To qualify, the Chico Community Shelter Partnership, which runs the shelter, and the Community Action Agency, which runs the house, each had to provide such information as project cost estimates, overviews of the organizations, structure and staffing and “proof of site control,” said Tami Ritter, executive director for the CCSP, which has searched for years to find a site to build a permanent shelter. That site, on Whitman Avenue between Costco and the Silver Dollar Fairground, was purchased in February. The EHAF loan would go toward construction of the building, Ritter said. Groundbreaking could begin as early as this October, and Ritter said she hopes the shelter will be open before winter 2002.
The Esplanade House, which works in coordination with the shelter by providing transitional housing for those trying to climb out of homelessness, also has a site picked out for its move and expansion—a lot near the corner of Shasta Avenue and The Esplanade. However, neighbors have asked that the City Council hear an appeal to try to overturn the Planning Commission’s approval of the site. That could jeopardize the EHAF loan by destabilizing the Community Action Agency’s “proof of site control.” The council is slated to consider the merits of the appeal at its July 17 meeting. At this point it doesn’t seem the poor-folk-fearing neighbors have enough votes on the council to get the appeal. So it would appear—and I certainly don’t want to jinx anything—that we’re making giant strides in the right direction here when it comes to helping the homeless.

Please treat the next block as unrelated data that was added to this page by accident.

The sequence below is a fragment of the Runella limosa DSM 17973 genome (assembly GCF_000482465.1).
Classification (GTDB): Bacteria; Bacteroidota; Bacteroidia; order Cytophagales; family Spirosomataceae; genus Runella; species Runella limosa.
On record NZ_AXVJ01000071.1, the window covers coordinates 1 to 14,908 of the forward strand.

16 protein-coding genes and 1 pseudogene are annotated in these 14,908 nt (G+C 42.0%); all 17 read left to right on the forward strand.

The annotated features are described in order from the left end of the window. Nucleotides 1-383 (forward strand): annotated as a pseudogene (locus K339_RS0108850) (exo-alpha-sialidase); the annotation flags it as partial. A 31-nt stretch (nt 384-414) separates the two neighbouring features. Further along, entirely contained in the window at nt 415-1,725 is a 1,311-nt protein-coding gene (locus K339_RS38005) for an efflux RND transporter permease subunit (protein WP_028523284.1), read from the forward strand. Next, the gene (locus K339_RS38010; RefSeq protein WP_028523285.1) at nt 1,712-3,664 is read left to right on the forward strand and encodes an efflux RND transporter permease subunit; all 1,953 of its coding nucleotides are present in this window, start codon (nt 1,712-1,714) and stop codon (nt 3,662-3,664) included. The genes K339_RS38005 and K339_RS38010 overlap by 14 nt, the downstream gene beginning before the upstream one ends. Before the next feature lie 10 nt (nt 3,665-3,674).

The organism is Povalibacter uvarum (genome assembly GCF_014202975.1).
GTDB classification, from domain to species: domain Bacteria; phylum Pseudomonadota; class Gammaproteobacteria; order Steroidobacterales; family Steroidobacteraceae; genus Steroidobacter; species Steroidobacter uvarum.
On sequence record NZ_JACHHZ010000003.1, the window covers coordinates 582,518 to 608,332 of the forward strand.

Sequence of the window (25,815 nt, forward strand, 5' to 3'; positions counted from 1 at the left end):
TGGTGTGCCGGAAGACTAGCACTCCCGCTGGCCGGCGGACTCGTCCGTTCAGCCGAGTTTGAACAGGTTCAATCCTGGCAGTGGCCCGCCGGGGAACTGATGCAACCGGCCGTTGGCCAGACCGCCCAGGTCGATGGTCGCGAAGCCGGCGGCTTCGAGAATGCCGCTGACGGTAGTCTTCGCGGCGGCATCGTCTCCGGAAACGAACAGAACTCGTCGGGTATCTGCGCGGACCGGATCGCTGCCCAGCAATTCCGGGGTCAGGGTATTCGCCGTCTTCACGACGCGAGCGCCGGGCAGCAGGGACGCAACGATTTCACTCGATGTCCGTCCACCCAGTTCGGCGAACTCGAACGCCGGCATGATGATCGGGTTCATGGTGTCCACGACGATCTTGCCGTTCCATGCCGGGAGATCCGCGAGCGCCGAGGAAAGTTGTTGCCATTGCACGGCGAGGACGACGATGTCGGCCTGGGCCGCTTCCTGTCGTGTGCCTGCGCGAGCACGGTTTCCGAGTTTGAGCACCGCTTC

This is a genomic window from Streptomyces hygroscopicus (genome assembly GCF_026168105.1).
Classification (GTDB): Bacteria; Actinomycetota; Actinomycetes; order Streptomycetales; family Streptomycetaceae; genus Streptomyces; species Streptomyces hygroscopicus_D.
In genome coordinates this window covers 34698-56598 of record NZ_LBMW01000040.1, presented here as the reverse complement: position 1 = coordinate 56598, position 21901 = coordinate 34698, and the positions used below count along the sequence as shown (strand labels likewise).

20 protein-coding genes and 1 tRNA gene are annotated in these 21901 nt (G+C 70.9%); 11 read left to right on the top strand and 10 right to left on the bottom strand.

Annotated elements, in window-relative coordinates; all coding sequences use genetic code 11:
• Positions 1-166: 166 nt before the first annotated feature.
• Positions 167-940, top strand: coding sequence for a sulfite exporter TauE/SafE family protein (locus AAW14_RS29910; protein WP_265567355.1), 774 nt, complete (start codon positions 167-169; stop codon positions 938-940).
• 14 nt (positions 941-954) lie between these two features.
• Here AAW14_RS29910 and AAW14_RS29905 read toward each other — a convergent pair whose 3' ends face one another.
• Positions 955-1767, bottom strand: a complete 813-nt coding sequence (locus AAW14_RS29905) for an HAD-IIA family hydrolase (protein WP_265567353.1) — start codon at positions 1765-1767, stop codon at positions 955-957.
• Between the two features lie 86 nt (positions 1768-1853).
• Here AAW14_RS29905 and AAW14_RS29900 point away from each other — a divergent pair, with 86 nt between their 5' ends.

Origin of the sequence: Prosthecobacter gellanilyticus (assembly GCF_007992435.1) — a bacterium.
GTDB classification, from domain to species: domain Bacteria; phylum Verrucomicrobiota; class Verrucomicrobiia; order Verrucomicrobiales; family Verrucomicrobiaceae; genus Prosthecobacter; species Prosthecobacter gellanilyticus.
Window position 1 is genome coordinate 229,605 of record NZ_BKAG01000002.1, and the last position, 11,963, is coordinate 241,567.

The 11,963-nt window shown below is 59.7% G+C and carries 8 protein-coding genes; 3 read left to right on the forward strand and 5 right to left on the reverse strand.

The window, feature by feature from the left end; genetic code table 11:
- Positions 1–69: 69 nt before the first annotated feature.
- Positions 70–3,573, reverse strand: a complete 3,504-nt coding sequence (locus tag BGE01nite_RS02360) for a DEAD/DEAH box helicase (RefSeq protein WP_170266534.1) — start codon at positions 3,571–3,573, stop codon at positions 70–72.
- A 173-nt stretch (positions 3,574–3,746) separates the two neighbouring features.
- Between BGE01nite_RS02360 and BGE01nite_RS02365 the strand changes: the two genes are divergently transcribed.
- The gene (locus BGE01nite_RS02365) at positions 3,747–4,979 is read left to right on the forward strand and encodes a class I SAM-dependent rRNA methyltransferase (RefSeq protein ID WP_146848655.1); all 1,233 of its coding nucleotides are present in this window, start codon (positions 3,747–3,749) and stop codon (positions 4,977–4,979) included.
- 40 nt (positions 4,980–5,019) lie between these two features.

While we’re on the subject, I made a big mistake in a story I wrote in the June 28 issue about the efforts of the Esplanade House to secure the new site. In the caption next to the photo that accompanies the story “Esplanade House rules,” I used the word “transient” rather than “transitional” when describing what kind of housing the Esplanade House provides. I was called on it, though not by Mickey Taylor, the project coordinator for the Esplanade House who so graciously agreed to be in the photo. She laughed it off and referred to the photo as her “15 minutes of fame.”
I also got a call from Greg Webb, the developer who sits on the Esplanade House board of directors and is playing an instrumental role in the move. He pointed out that in my column of the same issue I said the new site was located at the corner of Lassen and The Esplanade, rather than Shasta and The Esplanade. In my defense let me say that I’m not the first to mix up those names. Way back in the mid 19th century, while leading a wagon train of pioneer families over the Sierra Nevada, Peter Lassen got the two mixed up, according to a history book I once read. Seems that one day he would head the train toward Lassen and the next day he’d change course and head toward Shasta. After a few days of grueling travel, some of the men, who’d caught on to Lassen’s confusion, threatened to hang their guide. They didn’t, of course, and Lassen went on to have one of the mountain landmarks and the county it sits in named after him.
As you read this, I am in New Orleans, probably enjoying the local cuisine with a Cajun McChicken sandwich at the McDonald’s on Bourbon Street. Then I’ll probably head over to the French Quarter to do some shopping at the new Wal-Mart. I figure the greeter there will say “Bonjour” when I walk in, and the Muzak will feature an airy version of Dr. John's "Such a Night." The next morning I’ll start my day right with a spicy coffee drink from the Starbucks on Canal Street. I just love traveling and exposing myself to new, exciting cultures. Don’t you?